4. The case set up by the defendant was a denial of the relationship of partners between the parties. It was alleged that the defendant had taken the contracts solely on his own and that the deed dated 21-8-1952 was impounded at the time of its registration and not given effect to. I may observe here that the deed was impounded on account of deficiency in stamp duty, but the deficiency having been made good, it was certified to be properly stamped by the Collector and the deed was duly registered and is Ex. 1 on the record. According to the defendant, whatever amounts were taken by him were taken as loan and there was loss in the two contracts. The cheque for Rs. 2,500/- was admitted by the defendant to have been given by him to the plaintiff, but it was said that the cheque was post-dated 31-3-1954 and was given in December, 1953 towards the refund of the amount taken as loan by him from the plaintiff. The defendant further pleaded that this amount of Rs. 2,500/- was later on paid to the plaintiff and, not only that, further amounts were also taken on loan from the plaintiff and repaid to him and since there was full faith and confidence between the two, the cheque was not taken back by the defendant, of which the plaintiff was trying to take wrongful advantage. About the contract for latrines at Kuraghat Depot taken in the year 1954-55 it was pleaded that whatever amount was taken therefor was taken as loan and the defendant suffered loss in that contract also. The amounts of Rs. 4,000/- and Rs. 6,000/- paid by cheques dated 8-1-1955 and 7-4-1955 were also alleged to have been paid towards loans taken by the defendant from the plaintiff and not towards any partnership. Lastly, it was pleaded that the partnership alleged by the plaintiff was not registered and consequently the plaintiff had no right to sue in view of Section 69 of the Indian Partnership Act and the suit was accordingly liable to be dismissed as barred by that provision. It was also pleaded that according to the agreement dated 21-8-1953, the defendant was not the accounting party and for that reason also the defendant was not liable to render accounts. The suit was, it appears, filed on 18-5-1956 in the Munsifs Court, The plaint was ordered to be returned for presentation to the proper court by an order dated 6-11-1958 and was actually returned on that date. It was presented in the court of Civil Judge on 7-11-1958. There were certain preliminary proceedings to which it is not necessary %o refer and the suit was ultimately taken up for first hearing on 12-12-63. On that date 8 issues were framed. They do not include any issue raising the question of bar of Section 69 of the Indian Partnership Act to the maintainability of the suit. There is a note to the effect that no other issue was pressed, immediately below the issues framed, in the hand of the learned Civil Judge, who tried the suit, followed toy the following statement of the learned counsel for the plaintiff obviously, under Order 10. C. P. C. :--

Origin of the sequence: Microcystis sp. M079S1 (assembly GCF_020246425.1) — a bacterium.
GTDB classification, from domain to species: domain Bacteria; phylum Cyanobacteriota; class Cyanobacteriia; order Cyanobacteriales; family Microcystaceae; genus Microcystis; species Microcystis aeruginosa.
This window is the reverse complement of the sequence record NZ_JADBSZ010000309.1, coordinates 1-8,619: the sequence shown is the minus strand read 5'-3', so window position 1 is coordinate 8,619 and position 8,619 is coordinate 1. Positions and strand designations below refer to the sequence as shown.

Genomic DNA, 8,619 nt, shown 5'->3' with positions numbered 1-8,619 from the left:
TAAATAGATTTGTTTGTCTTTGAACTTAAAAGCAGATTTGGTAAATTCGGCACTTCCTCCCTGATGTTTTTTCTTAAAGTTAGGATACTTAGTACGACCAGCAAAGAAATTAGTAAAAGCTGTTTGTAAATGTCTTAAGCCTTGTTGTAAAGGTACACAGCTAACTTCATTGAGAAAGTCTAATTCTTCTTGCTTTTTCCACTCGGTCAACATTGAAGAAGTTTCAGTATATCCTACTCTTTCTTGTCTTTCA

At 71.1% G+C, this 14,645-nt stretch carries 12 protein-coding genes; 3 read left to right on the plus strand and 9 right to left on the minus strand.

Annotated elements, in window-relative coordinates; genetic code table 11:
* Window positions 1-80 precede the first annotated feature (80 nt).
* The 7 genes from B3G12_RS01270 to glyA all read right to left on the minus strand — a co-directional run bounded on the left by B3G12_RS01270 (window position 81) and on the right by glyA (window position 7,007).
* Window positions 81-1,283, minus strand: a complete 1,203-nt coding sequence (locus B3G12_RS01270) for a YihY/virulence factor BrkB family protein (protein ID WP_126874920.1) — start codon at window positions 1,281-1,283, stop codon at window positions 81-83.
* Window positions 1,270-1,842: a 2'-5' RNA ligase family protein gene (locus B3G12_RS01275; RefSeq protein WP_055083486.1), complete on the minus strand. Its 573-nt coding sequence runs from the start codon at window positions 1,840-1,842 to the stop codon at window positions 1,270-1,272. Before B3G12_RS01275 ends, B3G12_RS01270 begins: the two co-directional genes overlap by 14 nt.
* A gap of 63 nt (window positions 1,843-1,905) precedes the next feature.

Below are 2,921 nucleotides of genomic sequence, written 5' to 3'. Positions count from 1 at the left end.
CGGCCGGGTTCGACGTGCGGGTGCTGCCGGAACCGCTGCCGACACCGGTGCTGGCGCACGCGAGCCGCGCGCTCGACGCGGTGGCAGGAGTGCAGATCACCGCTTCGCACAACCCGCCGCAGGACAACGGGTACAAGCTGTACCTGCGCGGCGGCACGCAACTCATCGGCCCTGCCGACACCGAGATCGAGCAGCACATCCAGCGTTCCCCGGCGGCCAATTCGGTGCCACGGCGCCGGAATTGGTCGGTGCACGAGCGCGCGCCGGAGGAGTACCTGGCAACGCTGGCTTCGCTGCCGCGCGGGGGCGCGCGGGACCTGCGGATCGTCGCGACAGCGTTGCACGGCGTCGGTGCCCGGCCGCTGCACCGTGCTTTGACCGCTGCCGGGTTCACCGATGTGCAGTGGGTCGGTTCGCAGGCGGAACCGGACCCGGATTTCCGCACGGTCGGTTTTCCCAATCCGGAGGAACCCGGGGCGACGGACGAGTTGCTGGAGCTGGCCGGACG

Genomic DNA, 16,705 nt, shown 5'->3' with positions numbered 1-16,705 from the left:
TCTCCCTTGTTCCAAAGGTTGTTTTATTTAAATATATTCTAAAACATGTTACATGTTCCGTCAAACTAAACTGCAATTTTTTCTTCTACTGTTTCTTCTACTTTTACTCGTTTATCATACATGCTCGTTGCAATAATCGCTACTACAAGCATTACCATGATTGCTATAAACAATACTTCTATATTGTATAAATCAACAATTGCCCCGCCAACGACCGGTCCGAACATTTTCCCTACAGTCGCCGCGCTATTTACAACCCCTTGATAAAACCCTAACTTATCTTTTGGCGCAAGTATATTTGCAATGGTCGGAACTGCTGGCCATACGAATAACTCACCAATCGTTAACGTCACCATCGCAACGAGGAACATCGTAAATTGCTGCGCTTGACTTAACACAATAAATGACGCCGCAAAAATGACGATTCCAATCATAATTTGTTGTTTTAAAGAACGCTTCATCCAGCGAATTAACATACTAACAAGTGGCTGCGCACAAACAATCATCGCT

'Counsel for the plaintiff states that the partnership business dissolved after the close of the work of the year 1954-55 and that no further business was done in partnership.'
5. The first point raised by the learned counsel for the plaintiff-appellant, in this Court, was that in view of the aforesaid circumstances, the lower appellate court acted illegally in the exercise of its jurisdiction by entertaining the plea of Section 69 of the Indian Partnership Act as a bar to the suit. Before I deal with the point, it is necessary to notice one further fact relating to the proceedings in the lower appellate court. After hearing the appeal on 5-7-1978 the lower appellate court permitted the parties to lead evidence on the question whether the alleged partnership was dissloved after the termination of the business said to have been done in the year 1954-55. The learned counsel for the plaintiff-appellant has attacked this order also as an illegal exercise of its jurisdiction by the lower appellate court, on the ground that after the said statement of the plaintiff's counsel, made before the trial court, on the date of the first hearing of the suit when issues were framed, in view of the fact that no issue raising the question whether the suit was barred by Section 69 of the Indian Partnership Act was pressed, it must be deemed that the parties were not at issue on the question whether the alleged partnership stood dissolved after the close of the work of the year 1954-55. This argument was further supported by urging that the main plea of the defendant was that there was, in fact, no partnership between the parties, and in this situation the plea of the bar of Section 69 was raised only in the alternative and that too without accepting the existence of any partnership. It was alleged that in this situation when the partnership, that was pleaded by the plaintiff, was also alleged by him to have been dissolved after the closure of the business in the year 1954-55 by the fact of the winding up of the business itself, there was no scope for questioning the plaintiff's plea of dissolution of the partnership. Further support was sought to be drawn in this context from the provisions of Section 42(b) of the Indian Partnership Act and it was urged that even en the merits the finding of the lower appellate court that the partnership could not be said to have been dissolved, in the absence of a notice of dissolution or an agreement dissolving the partnership, is erroneous in law,